The next examples come from Jo Melvin Muse, Executive Creative Director of Muse Cordero Chen. Compared with the previous products, brands like NIKE have the more difficult task of conveying an intangible brand essence, the essence of sport. NIKE also had brand attributes attached to the company such as irreverent, unorthodox, and upstart. How could these attributes be conveyed across the world, across different sports, and across the diverse cultures and people of the world who watch these sports. People from Latin America had their own sports heroes and legends that were different from American or European sport heroes. People developed their own "relevancies," their own perceptions about the sport, and their own loyalties. For example soccer in America is very different than soccer in Latin America. Furthermore language didn't always translate well. Their solution was to use as few words as possible (sometimes no words), use local sports celebrities in the ads, convey the fun, energy, and excitement of sport, and always end with the NIKE swoosh. Using local celebrities, people could develop their own relevancies to the essence of sport, NIKE. So NIKE built their brand by "thinking globally and acting locally." A unified brand essence was delivered in different ways to local consumers.

      Elissa Moses, Director of Global Consumer Intelligence for Philips Consumer Electronics then addresses the issue of the convergence of cultures, led by the youth around the world. Due to rapidly evolving communications technologies the world is getting smaller and smaller. The media serves as a great global cultural unifier with brands like CNN and Reuters zipping worldwide news around the world in seconds. And the young people of today are global citizens and global consumers, aware of and participating in philosophical, cultural, fashion, and culinary trends around the world. How does a company like Coca Cola, Levi's, or MTV advertise to this global consumer? It is Elissa's viewpoint that while global culture continues to evolve rapidly, local ties are always maintained. Whether it is language, eating habits, or idiosyncrasies, the global citizen remains rooted. Similar to NIKE's campaigns, Coca Cola and MTV uses local talent and in-language variations of their ads for local markets. And, the fewer words, the better. Less is lost or misrepresented in the translation. Using images, sound, and action, the brand essence is delivered, and in some cases mixed with the viewer's own brand attitudes.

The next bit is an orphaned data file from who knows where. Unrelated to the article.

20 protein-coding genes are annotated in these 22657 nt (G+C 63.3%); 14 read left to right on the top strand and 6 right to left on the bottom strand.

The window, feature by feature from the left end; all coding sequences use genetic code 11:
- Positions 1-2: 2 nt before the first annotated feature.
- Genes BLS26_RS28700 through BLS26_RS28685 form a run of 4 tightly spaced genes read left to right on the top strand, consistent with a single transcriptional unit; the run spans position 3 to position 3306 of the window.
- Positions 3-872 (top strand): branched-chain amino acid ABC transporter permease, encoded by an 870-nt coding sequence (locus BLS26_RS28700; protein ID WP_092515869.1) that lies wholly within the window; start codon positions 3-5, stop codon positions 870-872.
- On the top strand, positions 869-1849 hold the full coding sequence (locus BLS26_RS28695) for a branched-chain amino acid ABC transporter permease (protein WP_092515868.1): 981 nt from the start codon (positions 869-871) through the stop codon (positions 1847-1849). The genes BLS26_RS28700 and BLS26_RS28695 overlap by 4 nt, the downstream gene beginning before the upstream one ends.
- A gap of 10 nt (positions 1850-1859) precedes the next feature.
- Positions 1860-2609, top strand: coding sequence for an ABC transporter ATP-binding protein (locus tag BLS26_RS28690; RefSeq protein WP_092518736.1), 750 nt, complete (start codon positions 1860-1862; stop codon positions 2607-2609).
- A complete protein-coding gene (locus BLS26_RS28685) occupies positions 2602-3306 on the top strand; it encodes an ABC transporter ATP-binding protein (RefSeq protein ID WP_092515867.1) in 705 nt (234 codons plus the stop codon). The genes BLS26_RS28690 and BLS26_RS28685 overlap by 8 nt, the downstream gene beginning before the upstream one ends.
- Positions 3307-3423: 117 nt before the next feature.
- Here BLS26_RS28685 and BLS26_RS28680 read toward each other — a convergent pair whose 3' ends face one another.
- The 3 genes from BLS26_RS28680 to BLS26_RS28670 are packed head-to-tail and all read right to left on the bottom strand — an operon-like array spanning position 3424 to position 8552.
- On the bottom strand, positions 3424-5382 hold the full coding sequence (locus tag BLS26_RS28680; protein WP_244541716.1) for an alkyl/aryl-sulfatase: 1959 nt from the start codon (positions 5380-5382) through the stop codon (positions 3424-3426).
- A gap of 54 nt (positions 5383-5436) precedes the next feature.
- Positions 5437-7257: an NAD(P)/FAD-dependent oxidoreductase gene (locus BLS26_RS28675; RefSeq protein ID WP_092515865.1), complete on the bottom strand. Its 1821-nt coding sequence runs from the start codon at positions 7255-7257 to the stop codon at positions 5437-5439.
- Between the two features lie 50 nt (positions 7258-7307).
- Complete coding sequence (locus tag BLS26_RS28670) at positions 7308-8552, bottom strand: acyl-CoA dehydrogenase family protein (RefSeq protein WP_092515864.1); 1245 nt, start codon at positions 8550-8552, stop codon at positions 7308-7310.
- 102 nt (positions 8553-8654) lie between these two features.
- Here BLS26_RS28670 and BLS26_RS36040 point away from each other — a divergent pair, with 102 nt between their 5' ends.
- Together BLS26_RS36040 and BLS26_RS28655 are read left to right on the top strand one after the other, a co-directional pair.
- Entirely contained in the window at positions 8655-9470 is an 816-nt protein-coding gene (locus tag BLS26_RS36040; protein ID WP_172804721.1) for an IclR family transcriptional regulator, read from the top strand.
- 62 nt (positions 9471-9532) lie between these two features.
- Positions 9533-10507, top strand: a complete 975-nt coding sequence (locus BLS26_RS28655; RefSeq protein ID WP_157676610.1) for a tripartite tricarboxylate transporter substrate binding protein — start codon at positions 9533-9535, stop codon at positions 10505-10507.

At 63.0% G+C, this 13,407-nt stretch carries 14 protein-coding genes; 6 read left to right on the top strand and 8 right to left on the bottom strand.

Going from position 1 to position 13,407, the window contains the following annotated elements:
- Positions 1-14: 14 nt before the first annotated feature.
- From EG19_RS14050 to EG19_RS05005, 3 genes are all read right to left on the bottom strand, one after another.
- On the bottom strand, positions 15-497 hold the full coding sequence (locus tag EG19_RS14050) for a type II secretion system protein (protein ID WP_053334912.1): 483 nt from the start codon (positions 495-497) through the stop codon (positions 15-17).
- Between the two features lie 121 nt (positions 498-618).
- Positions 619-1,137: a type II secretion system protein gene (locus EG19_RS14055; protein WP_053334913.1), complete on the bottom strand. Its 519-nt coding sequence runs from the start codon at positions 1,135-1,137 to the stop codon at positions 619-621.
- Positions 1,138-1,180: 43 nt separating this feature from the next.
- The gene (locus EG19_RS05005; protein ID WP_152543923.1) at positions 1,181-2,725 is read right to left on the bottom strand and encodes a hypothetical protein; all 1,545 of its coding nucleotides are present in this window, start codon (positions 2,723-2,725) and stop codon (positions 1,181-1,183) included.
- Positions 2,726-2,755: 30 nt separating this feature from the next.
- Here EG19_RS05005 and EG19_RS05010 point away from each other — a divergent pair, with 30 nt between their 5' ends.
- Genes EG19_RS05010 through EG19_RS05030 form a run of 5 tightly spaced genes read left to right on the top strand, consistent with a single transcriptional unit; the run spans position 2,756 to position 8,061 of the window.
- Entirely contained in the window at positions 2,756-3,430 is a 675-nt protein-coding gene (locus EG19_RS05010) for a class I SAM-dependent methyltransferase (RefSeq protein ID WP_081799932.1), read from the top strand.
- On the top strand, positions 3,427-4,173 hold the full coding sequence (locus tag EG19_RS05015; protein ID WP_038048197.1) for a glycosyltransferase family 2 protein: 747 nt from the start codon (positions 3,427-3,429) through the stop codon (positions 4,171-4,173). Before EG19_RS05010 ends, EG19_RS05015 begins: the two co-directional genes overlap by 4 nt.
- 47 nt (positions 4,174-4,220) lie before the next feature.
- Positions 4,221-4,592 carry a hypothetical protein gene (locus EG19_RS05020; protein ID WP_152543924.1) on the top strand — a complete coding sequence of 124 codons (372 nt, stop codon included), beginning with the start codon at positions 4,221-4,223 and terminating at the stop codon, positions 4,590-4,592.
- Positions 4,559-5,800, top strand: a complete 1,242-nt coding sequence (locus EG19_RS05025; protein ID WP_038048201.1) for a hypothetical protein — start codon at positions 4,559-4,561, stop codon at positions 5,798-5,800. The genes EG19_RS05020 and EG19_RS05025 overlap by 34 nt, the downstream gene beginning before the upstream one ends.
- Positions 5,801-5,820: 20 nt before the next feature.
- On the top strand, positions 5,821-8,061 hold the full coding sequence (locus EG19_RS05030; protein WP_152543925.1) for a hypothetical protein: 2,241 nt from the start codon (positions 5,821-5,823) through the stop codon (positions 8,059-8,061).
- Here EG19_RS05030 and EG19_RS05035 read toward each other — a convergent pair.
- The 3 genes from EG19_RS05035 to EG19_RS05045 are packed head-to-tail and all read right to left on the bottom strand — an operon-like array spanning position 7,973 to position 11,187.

Finally, Lee Johnson of McCann-Erickson Worldwide speaks to the concept of a brand "footprint." The analogy is taken from the dinosaurs. If an archeologist can reconstruct what the entire dinosaur looks like just from its footprint, then all of the local variations of a global brand can be constructed from the brand "footprint." This method of work helps to ensure that the local variations remain true to the brand essence, the "footprint." For example, Mercedes' brand footprint is "the engineering standard, the luxury standard, and the world of powerful wealth." However, BMW's brand footprint is "the performance standard, the world of the enthusiast, and dynamically successful." Having identified these differences, local variations will use suitable images, sound, and motion to convey the brand essence. The brand essence is what ultimately gravitates older, accomplished, wealthy persons to buy a Mercedes while it gravitates younger, dynamic, entrepreneurial persons to purchase a BMW. Another pair of examples is Waterman pens and Parker pens. Waterman stands for the "world of style" while Parker stands for the "world of craft." Therefore the Waterman ads place the pens in a highly fashionable context while the Parker ads literally zoom in to magnify the exquisite craftsmanship of the tip of the Parker pen. Again using images that are flavored by the locality, each ad stays true to its brand essence and gravitates a its target audience to itself.

      And now the Internet. The phenomenal growth of the Internet medium has made it a global mass medium in the short span of 4 years since the invention of the browser. The global nature of the medium is simply the endpoint of a globalization process already begun by other traditional media; it just happened a whole lot faster. So advertisers must deal with the global consumer now rather than ten years from now. Although the Internet presents new challenges for advertisers, it is a medium which also enables unique opportunities. Never before could companies so easily reach a global audience and at such low cost. Never before could companies so easily interact with their customers and get valuable demographic and personal information. And never before could companies use this information so easily to tailor a customized advertisement, product, or solution for each customer. Granted, the enabling technologies of the Internet do take time to evolve; but if advertisers utilize the tools that are available at any given stage of the evolution, they will have incredibly powerful new tools that were simply not available before. The lessons learned above apply on the Internet as well. The brand essence must be identified and made uniform across the entire campaign, no matter what medium is used to deliver the ads. The local variations can be endless. Especially with the Internet's ability to deliver to an audience of one, unimaginable variations and customizations can be achieved, all in good time.

     By combining the lessons learned from traditional advertising and the unique capabilities of the Internet medium, companies can now deliver to their consumer "globally local advertising."